Adaptive Human Behavior and Physiology

, Volume 5, Issue 3, pp 237–250 | Cite as

Testosterone and Cortisol Interact to Predict Within-Team Social Status Hierarchy among Olympic-Level Women Athletes

  • Kathleen V. CastoEmail author
  • David K. Hamilton
  • David A. Edwards
Original Article



The dual-hormone hypothesis posits that social status is positively related to testosterone levels when cortisol levels are relatively low and negatively related to testosterone levels when cortisol is high. In the present study, we test this hypothesis with Olympic-level women athletes using a novel status-hierarchy generation task that establishes rank-order among teammates along three dimensions: leadership ability, popularity, and skill.


Participants completed the hierarchy generation task and then, testosterone and cortisol levels were obtained from samples provided on a neutral-day baseline and immediately prior to competing in an international match.


The interaction between cortisol and testosterone predicted social status among teammates for both baseline and pre-match samples. Specifically, there was a negative association between testosterone and status for those who were relatively high in cortisol.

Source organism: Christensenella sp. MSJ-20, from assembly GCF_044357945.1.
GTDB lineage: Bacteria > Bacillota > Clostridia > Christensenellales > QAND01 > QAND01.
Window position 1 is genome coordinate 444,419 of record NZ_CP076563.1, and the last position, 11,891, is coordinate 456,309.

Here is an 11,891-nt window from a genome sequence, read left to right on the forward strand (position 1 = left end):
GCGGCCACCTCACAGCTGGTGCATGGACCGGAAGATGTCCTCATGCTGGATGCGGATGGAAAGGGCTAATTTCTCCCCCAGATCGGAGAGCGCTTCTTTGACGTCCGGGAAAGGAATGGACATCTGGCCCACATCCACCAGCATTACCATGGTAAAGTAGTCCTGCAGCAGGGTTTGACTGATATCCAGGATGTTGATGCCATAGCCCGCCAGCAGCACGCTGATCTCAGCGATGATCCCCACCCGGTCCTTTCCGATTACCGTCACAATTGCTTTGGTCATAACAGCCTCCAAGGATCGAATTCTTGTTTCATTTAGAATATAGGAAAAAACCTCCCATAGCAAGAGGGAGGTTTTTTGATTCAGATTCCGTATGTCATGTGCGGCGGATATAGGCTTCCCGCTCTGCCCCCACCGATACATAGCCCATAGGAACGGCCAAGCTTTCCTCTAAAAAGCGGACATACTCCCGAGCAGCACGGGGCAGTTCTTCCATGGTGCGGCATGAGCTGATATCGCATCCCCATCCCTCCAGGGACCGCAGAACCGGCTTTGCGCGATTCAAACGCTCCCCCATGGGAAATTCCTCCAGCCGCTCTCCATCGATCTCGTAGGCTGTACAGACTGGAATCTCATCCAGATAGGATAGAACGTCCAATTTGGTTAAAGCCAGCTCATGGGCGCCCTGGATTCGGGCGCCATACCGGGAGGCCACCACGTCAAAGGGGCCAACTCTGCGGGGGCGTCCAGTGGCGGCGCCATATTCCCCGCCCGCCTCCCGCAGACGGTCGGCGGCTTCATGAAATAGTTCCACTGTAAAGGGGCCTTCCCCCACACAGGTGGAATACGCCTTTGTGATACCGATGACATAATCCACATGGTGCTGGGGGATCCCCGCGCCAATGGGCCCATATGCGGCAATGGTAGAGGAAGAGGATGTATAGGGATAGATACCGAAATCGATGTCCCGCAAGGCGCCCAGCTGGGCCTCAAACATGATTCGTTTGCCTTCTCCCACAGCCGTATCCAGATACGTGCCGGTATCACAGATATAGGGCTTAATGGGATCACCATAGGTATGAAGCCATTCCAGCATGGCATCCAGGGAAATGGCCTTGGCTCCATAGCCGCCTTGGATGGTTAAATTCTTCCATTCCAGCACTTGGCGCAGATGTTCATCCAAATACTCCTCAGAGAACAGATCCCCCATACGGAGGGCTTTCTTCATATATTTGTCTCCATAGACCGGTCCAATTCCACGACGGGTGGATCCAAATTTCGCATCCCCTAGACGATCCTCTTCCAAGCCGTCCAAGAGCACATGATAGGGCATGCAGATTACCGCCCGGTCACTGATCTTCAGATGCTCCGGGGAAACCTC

These results provide support for the dual-hormone hypothesis using a new, ecologically valid method for determining rank-order among members of a social group, in a special population of women athletes competing at the highest level of their sport.


Testosterone Cortisol Dual-hormone hypothesis Social status 



We thank the coaches, staff, and team members of the 2015-2016 USA Women’s National Field Hockey team for graciously cooperating with and participating in this research. Additionally, we thank Pranjal Mehta for feedback on an earlier version of this manuscript.

Compliance with Ethical Standards

Conflict of Interest

The authors declare that they have no conflict of interest.


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Copyright information

© Springer Nature Switzerland AG 2019

Authors and Affiliations

  • Kathleen V. Casto
    • 1
    • 2
    Email author
  • David K. Hamilton
    • 3
  • David A. Edwards
    • 2
  1. 1.Social Sciences DivisionNew College of FloridaSarasotaUSA
  2. 2.Department of PsychologyEmory UniversityAtlantaUSA
  3. 3.USA Field HockeyLancasterUSA

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